Dannatt: Send UK troops to fight IS
A former head of the Army has called on the Government to "think the previously unthinkable" and consider sending ground troops to combat Islamic State (IS) in Syria and Iraq.
Lord Dannatt, the former chief of the general staff, said he felt air strikes had "failed" to stop the advance of the extremist organisation and urged Parliament to debate deploying up to 5,000 infantry soldiers.
The fundamentalist group, responsible for the beheadings of several British hostages, has recently made gains in the Middle East by gaining control of the ancient town of Palmyra, in Syria, and the Iraqi city of Ramadi.
Lord Dannatt, writing in the Mail on Sunday, said: "In light of this terrifying scenario, how much longer can Britain and the US continue to show such a lack of commitment to defeating IS mililtarily? Their default option of air strikes and limited assistance to indigenous forces has failed thus far.
"We have now reached a point when we must think the previously unthinkable and consider that British troops, acting as part of an international coalition, may be required to mount a ground campaign in Iraq and Syria. I am no gung-ho general who says 'just send the boys in and don't worry about the body bags', far from it, but faced with such a lethal and uncompromising enemy as IS - and with the lack of political and diplomatic solutions at our disposal - we can no longer rule out 'boots on the ground'."
Political leaders had avoided the "politically toxic" question during the general election campaign but David Cameron should begin planning, the retired general added.
"What I am calling for today is for a public and political debate to begin immediately, so that arguments for and against the deployment of Western ground forces can be aired ... An opportunity to generate public support for a fully-fledged military intervention was lost, so we have got to start talking about and planning for a potential deployment now. Planning is one thing, a decision to commit is another, and could come later."
Lord Dannatt admitted there would be political challenges, including obtaining a United Nations Security Council resolution with the backing of China and Russia, while Syrian president Bashar Assad should be removed from office but "granted sanctuary in another state".
Defence Secretary Michael Fallon announced in March two RAF Sentinel surveillance aircraft had been deployed to the region to operate alongside Tornado strike jets and Reaper drones that have been carrying out air strikes against Islamic State (IS) targets in Iraq.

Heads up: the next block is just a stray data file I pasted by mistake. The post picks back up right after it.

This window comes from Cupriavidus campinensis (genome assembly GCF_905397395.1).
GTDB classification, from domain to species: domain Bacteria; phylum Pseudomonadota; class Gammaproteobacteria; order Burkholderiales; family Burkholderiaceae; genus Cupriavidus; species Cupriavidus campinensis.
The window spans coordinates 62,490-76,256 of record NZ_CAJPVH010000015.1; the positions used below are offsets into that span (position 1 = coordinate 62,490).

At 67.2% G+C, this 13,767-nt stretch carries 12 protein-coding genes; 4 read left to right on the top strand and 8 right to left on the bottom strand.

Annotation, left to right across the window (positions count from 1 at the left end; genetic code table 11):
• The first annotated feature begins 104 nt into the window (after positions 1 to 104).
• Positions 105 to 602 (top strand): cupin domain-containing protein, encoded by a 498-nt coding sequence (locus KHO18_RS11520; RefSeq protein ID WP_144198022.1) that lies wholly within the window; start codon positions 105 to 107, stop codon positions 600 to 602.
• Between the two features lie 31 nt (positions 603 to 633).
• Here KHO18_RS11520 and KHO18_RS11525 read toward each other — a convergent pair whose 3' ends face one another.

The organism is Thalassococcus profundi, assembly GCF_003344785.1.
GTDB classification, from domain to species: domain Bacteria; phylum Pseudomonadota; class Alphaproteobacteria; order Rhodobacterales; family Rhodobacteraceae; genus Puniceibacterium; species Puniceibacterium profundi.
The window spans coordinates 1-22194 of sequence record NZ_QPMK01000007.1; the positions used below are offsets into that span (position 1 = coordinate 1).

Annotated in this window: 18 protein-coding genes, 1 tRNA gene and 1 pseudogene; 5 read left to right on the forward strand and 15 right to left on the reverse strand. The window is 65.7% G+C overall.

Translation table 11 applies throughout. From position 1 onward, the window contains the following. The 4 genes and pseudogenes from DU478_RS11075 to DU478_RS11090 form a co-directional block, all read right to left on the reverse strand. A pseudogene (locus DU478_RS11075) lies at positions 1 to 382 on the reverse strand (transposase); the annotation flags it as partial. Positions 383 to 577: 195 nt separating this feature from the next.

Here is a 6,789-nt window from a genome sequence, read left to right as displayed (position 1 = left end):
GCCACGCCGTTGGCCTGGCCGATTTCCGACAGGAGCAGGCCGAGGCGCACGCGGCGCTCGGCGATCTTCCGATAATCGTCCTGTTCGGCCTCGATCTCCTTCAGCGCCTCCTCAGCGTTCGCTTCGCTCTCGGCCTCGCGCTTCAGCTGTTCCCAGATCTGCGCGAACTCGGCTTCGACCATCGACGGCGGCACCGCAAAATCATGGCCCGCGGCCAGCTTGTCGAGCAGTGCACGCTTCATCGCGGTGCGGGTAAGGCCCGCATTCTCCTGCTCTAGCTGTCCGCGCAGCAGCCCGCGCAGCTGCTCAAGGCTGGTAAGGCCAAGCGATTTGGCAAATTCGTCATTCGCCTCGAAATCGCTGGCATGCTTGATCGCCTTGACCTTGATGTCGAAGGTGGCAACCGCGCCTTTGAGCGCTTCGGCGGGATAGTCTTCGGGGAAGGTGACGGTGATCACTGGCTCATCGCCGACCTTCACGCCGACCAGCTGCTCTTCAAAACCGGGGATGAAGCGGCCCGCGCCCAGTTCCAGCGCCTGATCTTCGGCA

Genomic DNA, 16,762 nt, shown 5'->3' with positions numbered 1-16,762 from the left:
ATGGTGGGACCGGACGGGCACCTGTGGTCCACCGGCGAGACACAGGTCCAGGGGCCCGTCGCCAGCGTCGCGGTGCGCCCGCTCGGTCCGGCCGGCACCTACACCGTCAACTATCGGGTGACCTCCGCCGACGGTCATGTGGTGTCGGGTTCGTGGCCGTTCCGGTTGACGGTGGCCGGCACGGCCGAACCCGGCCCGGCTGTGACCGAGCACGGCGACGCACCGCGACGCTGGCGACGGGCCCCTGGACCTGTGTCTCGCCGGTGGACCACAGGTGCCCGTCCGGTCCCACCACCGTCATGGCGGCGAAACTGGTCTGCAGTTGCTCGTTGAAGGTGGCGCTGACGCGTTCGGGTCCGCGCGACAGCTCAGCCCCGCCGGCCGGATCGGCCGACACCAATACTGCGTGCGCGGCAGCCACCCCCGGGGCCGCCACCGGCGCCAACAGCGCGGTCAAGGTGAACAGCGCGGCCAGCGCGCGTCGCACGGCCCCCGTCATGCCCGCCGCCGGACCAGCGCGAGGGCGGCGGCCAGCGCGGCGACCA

And the UK has sent around 75 military trainers and headquarters staff to provide instruction in the use of small arms, infantry tactics and medical skills as part of a US-led programme to support the moderate Syrian opposition.
Business Secretary Sajid Javid said there is a need for troops on the ground - but not British troops.
He told the Andrew Marr Show on BBC One: "Clearly the news we've had this week is very difficult and we need to see what more can be done in terms of providing the help w e already are, both in terms of training or intelligence or equipment.
"But the answer to this is not going to be British troops on the ground."
He added: "This has to be won by the people most affected - it's the Iraqis, the Syrians and we've got to provide them help with our allies as we're doing, but this is not a war on the ground for British troops."
Conservative former defence secretary Liam Fox said boots on the ground would require the United States as the "prime mover".
He told Murnaghan on Sky News: "I think that is out of the question under the Obama presidency.
"I think even if he were to be persuaded that it was the right thing to do, and I'm not sure at all that he is, then I don't think he would be willing in the last year or so of his presidency to have that as his legacy given that he came to office saying he was going to withdraw America.
"The second part of that is all these countries in the Middle East and beyond who say they don't want American influence in the Middle East are now really changing their tune and saying 'Ah, it's not working, maybe it's time for America to re-engage'. You know, maybe it's time for the rest of us to start putting our money where our mouth is and having better collective security."